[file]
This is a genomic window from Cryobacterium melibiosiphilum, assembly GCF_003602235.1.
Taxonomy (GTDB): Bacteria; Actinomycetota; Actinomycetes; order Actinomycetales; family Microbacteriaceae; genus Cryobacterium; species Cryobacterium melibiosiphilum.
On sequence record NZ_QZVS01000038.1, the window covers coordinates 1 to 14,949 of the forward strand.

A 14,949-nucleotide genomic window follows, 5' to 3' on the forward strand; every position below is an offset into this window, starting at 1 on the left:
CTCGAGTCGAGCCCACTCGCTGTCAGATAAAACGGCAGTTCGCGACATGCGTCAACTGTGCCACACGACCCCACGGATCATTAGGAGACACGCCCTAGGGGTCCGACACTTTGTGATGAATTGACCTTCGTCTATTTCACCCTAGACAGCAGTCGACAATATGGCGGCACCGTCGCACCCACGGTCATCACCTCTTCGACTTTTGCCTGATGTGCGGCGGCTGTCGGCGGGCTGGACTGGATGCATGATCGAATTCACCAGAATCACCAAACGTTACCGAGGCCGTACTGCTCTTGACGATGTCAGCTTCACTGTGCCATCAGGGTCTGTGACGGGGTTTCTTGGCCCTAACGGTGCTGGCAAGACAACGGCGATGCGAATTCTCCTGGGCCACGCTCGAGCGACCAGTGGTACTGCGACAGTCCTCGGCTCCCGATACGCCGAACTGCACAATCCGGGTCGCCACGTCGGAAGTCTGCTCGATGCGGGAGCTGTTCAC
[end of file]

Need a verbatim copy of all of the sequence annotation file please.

This is a genomic window from Cryobacterium melibiosiphilum, assembly GCF_003602235.1.
Taxonomy (GTDB): Bacteria; Actinomycetota; Actinomycetes; order Actinomycetales; family Microbacteriaceae; genus Cryobacterium; species Cryobacterium melibiosiphilum.
On sequence record NZ_QZVS01000038.1, the window covers coordinates 1 to 14,949 of the forward strand.

A 14,949-nucleotide genomic window follows, 5' to 3' on the forward strand; every position below is an offset into this window, starting at 1 on the left:
CTCGAGTCGAGCCCACTCGCTGTCAGATAAAACGGCAGTTCGCGACATGCGTCAACTGTGCCACACGACCCCACGGATCATTAGGAGACACGCCCTAGGGGTCCGACACTTTGTGATGAATTGACCTTCGTCTATTTCACCCTAGACAGCAGTCGACAATATGGCGGCACCGTCGCACCCACGGTCATCACCTCTTCGACTTTTGCCTGATGTGCGGCGGCTGTCGGCGGGCTGGACTGGATGCATGATCGAATTCACCAGAATCACCAAACGTTACCGAGGCCGTACTGCTCTTGACGATGTCAGCTTCACTGTGCCATCAGGGTCTGTGACGGGGTTTCTTGGCCCTAACGGTGCTGGCAAGACAACGGCGATGCGAATTCTCCTGGGCCACGCTCGAGCGACCAGTGGTACTGCGACAGTCCTCGGCTCCCGATACGCCGAACTGCACAATCCGGGTCGCCACGTCGGAAGTCTGCTCGATGCGGGAGCTGTTCAC